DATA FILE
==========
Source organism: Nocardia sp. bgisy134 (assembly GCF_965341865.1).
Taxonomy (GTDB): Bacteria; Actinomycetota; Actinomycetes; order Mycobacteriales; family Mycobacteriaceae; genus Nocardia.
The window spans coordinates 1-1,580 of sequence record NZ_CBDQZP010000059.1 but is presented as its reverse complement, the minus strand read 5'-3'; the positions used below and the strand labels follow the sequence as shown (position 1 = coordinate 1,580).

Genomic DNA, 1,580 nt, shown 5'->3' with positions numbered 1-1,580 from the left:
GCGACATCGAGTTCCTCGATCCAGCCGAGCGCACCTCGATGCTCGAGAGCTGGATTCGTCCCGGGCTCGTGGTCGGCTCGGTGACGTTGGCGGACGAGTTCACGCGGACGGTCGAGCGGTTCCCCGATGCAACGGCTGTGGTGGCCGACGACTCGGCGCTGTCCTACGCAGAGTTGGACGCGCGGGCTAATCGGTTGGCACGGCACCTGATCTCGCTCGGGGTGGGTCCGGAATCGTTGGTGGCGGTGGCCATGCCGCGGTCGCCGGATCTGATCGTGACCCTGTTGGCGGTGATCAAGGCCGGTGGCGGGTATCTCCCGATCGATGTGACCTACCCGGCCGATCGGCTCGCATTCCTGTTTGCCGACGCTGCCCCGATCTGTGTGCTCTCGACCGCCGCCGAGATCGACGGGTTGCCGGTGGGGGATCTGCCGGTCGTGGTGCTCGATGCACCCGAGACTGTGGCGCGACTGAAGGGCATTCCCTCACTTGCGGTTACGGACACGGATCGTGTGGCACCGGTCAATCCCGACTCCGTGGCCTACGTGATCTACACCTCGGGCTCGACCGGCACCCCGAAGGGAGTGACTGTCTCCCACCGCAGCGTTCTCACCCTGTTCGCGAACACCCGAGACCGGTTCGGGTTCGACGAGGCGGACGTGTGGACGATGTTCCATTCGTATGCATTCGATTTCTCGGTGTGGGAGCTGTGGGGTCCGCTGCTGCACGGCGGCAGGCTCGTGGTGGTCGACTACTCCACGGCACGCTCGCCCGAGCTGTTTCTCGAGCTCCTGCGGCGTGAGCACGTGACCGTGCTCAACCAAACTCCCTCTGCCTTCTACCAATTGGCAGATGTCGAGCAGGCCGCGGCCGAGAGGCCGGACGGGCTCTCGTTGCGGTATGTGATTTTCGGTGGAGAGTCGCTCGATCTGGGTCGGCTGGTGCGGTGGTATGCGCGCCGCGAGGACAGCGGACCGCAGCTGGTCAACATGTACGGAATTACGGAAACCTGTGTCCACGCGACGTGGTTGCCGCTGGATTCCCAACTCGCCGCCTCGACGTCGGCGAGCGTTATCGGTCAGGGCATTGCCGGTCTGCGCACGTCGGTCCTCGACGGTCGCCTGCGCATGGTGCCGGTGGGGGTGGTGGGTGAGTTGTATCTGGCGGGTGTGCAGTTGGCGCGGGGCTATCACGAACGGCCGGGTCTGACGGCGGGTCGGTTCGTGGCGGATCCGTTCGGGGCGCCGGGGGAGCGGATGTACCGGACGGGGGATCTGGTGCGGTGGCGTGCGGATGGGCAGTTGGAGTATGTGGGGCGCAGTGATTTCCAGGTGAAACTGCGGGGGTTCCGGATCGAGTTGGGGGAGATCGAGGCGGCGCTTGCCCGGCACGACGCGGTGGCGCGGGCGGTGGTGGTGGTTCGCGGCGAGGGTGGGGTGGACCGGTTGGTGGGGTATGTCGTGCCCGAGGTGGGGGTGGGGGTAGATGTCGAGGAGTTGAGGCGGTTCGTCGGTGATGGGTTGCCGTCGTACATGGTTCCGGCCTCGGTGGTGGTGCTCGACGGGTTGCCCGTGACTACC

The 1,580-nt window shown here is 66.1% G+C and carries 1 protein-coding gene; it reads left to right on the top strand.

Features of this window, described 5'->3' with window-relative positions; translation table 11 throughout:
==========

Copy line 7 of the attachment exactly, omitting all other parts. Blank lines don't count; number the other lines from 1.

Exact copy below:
Features of this window, described 5'->3' with window-relative positions; translation table 11 throughout: